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was (save the mark !) an imitation of unlike Cicero; yet no craftsman can fail Sordello: Robin Hood, a tale in verse, to see how much the one must have tried took an eclectic middle course among in his time to imitate the other. Burns is the fields of Keats, Chaucer, and Morris : the very type of a prime force in letters: in Monmouth, a tragedy, I reclined on he was of all men the most imitative. the bosom of Mr. Swinburne; in my Shakespeare himself, the imperial, proinnumerable gouty-footed lyrics, I fol- ceeds directly from a school. It is only lowed many masters; in the first draft from a school that we can expect to have of The King's Pardon, a tragedy, I was on good writers; it is almost invariably from the trail of no lesser man than John Web- a school that great writers, these lawless ster; in the second draft of the same piece, exceptions, issue. Nor is there anything with staggering versatility, I had shifted here that should astonish the considerate. my allegiance to Congreve, and of course Before he can tell what cadences he truly conceived my fable in a less serious vein prefers, the student should have tried for it was not Congreve's verse, it was his all that are possible; before he can choose exquisite prose, that I admired and sought and preserve a fitting key of words, he

Even at the age of thirteen I should long have practised the literary had tried to do justice to the inhabitants scales; and it is only after years of such of the famous city of Peebles in the style gymnastic that he can sit down at last, of the Book of Snobs. So I might go on legions of words swarming to his call, for ever, through all my abortive novels. dozens of turns of phrase simultaneously and down to my later plays, of which I bidding for his choice, and he himself think more tenderly, for they were not knowing what he wants to do and (within only conceived at first under the bracing the narrow limit of a man's ability) able influence of old Dumas, but have met to do it. with resurrections: one, strangely bettered And it is the great point of these imiby another hand, came on the stage itself tations that there still shines beyond the and was played by bodily actors; the student's reach his inimitable model. other, originally known as Semiramis: Let him try as he please, he is still sure a Tragedy, I have observed on book- of failure; and it is a very old and a very stalls under the alias of Prince Otto. But true saying that failure is the only highenough has been said to show by what road to success.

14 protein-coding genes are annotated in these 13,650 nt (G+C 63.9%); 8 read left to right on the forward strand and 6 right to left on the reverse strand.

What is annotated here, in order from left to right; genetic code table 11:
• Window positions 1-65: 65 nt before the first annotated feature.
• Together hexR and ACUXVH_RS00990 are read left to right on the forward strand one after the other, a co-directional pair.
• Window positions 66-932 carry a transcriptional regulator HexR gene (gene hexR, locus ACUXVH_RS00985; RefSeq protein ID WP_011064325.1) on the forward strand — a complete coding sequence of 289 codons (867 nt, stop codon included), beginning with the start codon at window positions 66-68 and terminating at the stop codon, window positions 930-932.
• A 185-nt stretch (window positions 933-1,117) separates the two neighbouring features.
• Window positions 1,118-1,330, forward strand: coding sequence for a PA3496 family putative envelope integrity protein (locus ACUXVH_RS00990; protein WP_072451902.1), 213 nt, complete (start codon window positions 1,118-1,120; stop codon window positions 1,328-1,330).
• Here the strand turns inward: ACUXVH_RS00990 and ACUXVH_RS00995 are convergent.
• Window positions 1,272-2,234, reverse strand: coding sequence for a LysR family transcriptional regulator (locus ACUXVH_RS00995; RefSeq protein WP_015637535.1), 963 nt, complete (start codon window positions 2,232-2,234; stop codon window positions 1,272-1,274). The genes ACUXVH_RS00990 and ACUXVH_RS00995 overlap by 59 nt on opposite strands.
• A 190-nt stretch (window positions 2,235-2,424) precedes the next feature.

I must have had some arts of impersonation, and in what purely disposition to learn; for I clear-sightedly ventriloquial efforts I first saw my words condemned my own performances. I on paper,

liked doing them indeed; but when they That, like it or not, is the way to learn were done, I could see they were rubbish. to write; whether I have profited or not, In consequence, I rarely showed them even that is the way.

It was so Keats learned, to my friends; and such friends as I chose and there was never a finer temperament to be my confidants I must have chosen for literature than Keats’s; it was so if well, for they had the friendliness to be we could trace it out, that all men have quite plain with me. “Padding," said learned; and that is why a revival of Another wrote: “I cannot underletters is always accompanied or heralded stand why you do lyrics so badly.” No by a cast back, to earlier and fresher more could I! Thrice I put myself in models. Perhaps I hear someone cry out: the way of a more authoritative rebuff, But this is not the way to be original ! by sending a paper to a magazine. These It is not; nor is there any way but to be were returned; and I was not surprised born so. Nor yet, if you are born original, nor even pained. If they had not been is there anything in this training that looked at, as (like all amateurs) I suspected shall clip the wings of your originality. was the case, there was no good in repeatThere can be none more original than ing the experiment; if they had been Montaigne, neither could any be more looked at — well, then I had not yet learned to write, and I must keep on and “nag,” still sound in my ears like learning and living. Lastly, I had a piece poetry. One and all, at least, and each of good fortune which is the occasion of with his particular fancy, we read storythis paper, and by which I was able to see books in childhood, not for eloquence my literature in print, and to measure or character or thought, but for some experimentally how far I stood from the quality of the brute incident. That favour of the public.